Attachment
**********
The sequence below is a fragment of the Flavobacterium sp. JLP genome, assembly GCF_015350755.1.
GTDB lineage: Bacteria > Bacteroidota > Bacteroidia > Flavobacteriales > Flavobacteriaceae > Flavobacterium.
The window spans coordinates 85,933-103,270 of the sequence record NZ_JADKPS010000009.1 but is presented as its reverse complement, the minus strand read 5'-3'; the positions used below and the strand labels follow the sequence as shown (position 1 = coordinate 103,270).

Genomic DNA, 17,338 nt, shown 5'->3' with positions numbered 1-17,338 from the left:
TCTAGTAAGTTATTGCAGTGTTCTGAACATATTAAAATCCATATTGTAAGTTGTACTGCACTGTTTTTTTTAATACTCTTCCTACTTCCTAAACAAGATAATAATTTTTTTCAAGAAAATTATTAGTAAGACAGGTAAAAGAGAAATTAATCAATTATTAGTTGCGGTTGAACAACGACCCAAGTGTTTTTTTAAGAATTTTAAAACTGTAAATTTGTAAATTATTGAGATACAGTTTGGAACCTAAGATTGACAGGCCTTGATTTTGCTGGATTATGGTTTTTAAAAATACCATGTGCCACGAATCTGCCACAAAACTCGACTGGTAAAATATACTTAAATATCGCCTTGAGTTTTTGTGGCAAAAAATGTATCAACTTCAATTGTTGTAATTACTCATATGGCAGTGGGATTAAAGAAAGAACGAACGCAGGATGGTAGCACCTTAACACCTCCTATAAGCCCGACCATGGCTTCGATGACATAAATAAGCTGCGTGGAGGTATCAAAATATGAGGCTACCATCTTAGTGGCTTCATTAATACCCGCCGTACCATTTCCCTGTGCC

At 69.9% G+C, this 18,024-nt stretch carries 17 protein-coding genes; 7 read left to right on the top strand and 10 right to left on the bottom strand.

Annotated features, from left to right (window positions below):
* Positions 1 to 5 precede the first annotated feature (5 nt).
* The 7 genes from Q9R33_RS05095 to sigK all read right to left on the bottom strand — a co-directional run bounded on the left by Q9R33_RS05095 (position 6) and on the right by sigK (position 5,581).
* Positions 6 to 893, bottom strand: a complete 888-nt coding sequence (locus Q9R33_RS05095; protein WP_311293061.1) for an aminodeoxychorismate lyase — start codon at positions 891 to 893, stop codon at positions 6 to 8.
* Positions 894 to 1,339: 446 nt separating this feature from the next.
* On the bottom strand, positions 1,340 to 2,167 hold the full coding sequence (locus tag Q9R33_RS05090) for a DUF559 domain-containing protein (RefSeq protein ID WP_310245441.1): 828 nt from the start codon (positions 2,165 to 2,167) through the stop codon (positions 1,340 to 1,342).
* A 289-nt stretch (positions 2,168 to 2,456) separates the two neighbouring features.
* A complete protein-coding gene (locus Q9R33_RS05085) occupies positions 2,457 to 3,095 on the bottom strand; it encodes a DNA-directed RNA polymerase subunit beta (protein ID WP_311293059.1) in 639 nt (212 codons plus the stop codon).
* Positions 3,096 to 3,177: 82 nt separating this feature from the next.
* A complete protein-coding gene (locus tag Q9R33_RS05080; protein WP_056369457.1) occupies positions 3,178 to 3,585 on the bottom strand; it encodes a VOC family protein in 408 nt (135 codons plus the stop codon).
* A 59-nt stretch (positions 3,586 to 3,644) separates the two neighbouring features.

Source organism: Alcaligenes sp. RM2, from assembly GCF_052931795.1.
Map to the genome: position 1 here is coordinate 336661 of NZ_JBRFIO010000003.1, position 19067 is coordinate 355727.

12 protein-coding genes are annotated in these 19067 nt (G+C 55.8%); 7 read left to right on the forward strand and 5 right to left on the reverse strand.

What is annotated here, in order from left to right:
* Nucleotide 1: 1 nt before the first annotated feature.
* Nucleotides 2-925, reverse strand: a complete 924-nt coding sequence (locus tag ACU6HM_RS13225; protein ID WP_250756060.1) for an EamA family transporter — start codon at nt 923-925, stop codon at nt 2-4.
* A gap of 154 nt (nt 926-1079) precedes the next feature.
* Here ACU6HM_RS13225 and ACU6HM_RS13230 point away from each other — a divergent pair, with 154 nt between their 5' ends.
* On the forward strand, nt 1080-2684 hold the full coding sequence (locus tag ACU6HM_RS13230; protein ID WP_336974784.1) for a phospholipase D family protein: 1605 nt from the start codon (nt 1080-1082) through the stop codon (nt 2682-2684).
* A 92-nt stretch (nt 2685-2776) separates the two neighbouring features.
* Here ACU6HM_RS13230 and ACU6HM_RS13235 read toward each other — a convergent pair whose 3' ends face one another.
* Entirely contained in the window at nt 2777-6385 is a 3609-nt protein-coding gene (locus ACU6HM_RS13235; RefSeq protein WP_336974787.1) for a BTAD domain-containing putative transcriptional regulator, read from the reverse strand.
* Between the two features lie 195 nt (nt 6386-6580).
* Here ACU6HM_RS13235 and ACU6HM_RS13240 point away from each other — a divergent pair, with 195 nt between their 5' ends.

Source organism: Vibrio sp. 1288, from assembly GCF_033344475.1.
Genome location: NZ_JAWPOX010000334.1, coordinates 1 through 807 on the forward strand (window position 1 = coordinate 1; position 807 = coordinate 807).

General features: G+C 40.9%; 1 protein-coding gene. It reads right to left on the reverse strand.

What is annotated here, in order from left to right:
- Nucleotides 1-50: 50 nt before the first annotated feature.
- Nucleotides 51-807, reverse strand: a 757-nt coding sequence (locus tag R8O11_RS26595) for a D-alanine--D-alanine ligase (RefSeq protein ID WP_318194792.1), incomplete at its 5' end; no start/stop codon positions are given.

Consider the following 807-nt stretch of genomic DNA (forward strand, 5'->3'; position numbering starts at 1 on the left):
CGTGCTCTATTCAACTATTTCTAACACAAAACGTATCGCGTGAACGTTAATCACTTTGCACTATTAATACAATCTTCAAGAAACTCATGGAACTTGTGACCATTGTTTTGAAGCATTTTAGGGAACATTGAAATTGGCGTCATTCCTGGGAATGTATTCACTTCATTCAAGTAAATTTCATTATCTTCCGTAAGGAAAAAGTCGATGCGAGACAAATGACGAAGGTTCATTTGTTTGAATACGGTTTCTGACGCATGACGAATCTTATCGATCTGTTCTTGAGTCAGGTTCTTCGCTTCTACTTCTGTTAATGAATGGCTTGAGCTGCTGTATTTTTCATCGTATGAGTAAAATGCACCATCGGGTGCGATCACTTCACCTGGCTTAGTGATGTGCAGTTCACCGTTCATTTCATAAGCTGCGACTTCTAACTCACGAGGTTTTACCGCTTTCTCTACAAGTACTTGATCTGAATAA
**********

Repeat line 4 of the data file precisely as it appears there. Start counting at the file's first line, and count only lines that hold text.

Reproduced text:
Genomic DNA, 17,338 nt, shown 5'->3' with positions numbered 1-17,338 from the left: